What Are Your Rights? Use Your B.R.A.I.N!
Many birthing families have no idea what their rights are as they head into labour and birth. If your care provider schedules you for an induction, for example, are you comfortable with that? Do you know what an induction entails? Do you know that you have a right to question the how and why? The easiest way to compile a list of questions for your doctor or midwife is to use the BRAIN acronym:
B - What are the Benefits of this for me and my baby?
R - What are the Risks?
A - What are some Alternatives/less invasive things we can try, first
I - What is my Intuition telling me is best?
N- What if I choose to do Nothing (or choose not to do anything right now)?
Your care provider should respect your questions and answer them thoroughly and let you make an informed decision based on the answers you receive or the information you choose to research on your own. If your doctor or midwife tells you that they are suggesting A,B,C or D because the risk to you and baby doubles or triples, if you don't do them, ask them for the actual statistics of what "double" or "triple" means. Does that mean that the risk goes from .4% to 1% out of 1000 women? Or does it increase from 1/10 women to 3/10 women? You can see that there is a HUGE difference in what that means (based on numbers) but the verbiage around how it is presented to you is still the same. Using simple terms rather than the actual factual statistics is often a way to subtly coerce you into making a decision that you might not be ready to make. What person wants to risk their baby's life, right? That is what some care providers hedge on when providing you with the risks in words over stats. At the end of pregnancy, almost everyone feels tired, gigantic and ready to meet their baby. So, being offered an induction to get things going is often grabbed onto like an olive branch. However, very few people consider asking about the benefits versus the risks. Even fewer people know that they can refuse an induction.
Another fear mongering tool is suggesting that your baby is large for dates based off of your latest ultrasound results. But, ultrasounds are notoriously inaccurate at guessing your baby's size...and that's what it becomes; a guess based on your baby's head and stomach circumference. Speaking about a big baby - they are chunky...and chunk squishes! So, consider these things when presented with the notion that your baby is going to be large.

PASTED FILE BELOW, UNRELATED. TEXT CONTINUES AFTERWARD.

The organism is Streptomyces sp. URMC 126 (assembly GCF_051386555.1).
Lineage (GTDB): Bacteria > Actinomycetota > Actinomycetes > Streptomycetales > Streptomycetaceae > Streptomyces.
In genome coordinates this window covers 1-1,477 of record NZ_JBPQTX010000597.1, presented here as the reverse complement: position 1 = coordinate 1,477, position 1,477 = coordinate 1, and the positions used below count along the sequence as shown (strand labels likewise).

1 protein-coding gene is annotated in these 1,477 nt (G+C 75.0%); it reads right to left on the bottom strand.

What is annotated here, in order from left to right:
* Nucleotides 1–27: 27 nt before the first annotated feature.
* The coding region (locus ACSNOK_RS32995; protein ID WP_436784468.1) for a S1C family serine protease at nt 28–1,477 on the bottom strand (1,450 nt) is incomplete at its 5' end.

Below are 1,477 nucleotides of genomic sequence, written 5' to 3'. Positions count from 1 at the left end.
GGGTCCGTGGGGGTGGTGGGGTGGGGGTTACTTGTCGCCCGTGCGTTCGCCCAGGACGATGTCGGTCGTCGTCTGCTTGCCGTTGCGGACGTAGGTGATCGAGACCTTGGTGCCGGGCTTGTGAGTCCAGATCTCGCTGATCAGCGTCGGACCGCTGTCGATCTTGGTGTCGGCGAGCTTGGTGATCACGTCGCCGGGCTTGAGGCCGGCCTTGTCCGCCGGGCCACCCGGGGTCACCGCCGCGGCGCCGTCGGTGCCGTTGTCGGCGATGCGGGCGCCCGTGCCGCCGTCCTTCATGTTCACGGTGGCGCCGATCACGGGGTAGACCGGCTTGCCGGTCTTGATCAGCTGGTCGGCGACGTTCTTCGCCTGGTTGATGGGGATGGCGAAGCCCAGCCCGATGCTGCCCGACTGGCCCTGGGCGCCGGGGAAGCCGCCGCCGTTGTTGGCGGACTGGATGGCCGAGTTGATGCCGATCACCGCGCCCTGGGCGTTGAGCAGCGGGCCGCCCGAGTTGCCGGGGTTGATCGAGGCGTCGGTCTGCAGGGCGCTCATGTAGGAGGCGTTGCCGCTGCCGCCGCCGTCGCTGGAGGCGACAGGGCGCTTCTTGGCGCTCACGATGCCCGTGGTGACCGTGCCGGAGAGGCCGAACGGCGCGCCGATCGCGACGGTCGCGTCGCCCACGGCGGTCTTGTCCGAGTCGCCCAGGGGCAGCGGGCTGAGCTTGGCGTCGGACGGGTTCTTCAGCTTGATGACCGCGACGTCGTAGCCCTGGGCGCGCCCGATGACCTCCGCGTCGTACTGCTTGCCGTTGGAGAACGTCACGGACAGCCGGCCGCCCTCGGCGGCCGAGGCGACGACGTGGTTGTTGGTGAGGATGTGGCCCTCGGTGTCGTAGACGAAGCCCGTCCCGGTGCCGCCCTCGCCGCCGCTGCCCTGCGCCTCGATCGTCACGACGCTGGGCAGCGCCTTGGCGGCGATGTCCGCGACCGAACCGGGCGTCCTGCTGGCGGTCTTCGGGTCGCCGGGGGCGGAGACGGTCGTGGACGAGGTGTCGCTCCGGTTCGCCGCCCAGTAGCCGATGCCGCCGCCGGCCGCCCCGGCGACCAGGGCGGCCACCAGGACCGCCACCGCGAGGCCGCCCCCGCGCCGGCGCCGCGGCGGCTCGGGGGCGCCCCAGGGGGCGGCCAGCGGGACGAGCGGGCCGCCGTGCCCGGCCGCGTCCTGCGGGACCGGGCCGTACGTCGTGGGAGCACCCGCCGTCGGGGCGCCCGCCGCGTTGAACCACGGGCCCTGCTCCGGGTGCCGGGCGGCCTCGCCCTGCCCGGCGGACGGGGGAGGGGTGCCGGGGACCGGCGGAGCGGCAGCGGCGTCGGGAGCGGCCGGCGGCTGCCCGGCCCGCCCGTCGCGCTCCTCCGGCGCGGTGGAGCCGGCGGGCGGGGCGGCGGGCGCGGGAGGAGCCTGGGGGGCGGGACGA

If you decide that an induction is right for you, discuss the different ways that you can begin it. One option is with a foley bulb or catheter. It's inserted into your cervix until it reaches the amniotic sac. It's inflated and helps your body secrete hormones to continue dilation. You'll be sent home and asked to come back in once it falls out or in 6-12 hours (care-giver and hospital dependent). When it falls out you're normally 3-4cm and this is when they begin step 2 - synthetic oxytocin and rupture of membranes to get things going. Can you decline these steps? Of course you can. Having begun with the foley, you can wait and see if your body naturally keeps going. If you decide on Synto, you can decline AROM (Artificial Rupture of Membranes), although the doctor will make a strong argument for why the 2 should go hand in hand. So, ask about the risks of AROM - such as infection, loss of too much amniotic fluid, possibility of an amnio-infusion and what are the risks of not agreeing to AROM, at that moment. It is always something you can choose later on - but not necessarily a decision that needs to be made in the moment.
What about eating and drinking while in labour? If you have chosen an unmedicated birth, you can eat and drink as per normal. But, many L&D departments will tell you that you cannot have anything by mouth once you have begun your induction or have chosen an epidural. Ask them why they have this policy and of what benefit is to you. One of the reasons they have this policy is because every intervention you have puts you at a greater risk for an emergency cesarean (and in the off chance you need general anaesthetic, they want your stomach empty to avoid vomiting and aspiration). However, the primary reason for nothing by mouth is because, many years ago, women were put into twilight sleep while in labour and having an empty stomach was safer in that scenario...and since then the policies haven't changed. But, you'll need fuel for this marathon. All that breath work will make your mouth and throat dry...so how can you go 24 hours with barely a sip of water or any food and be expected to keep your energy up?
The long and short of it is to be as knowledgeable and prepared as possible. Don't be afraid to ask questions and advocate for what you believe in, feel is right for you or simply "want".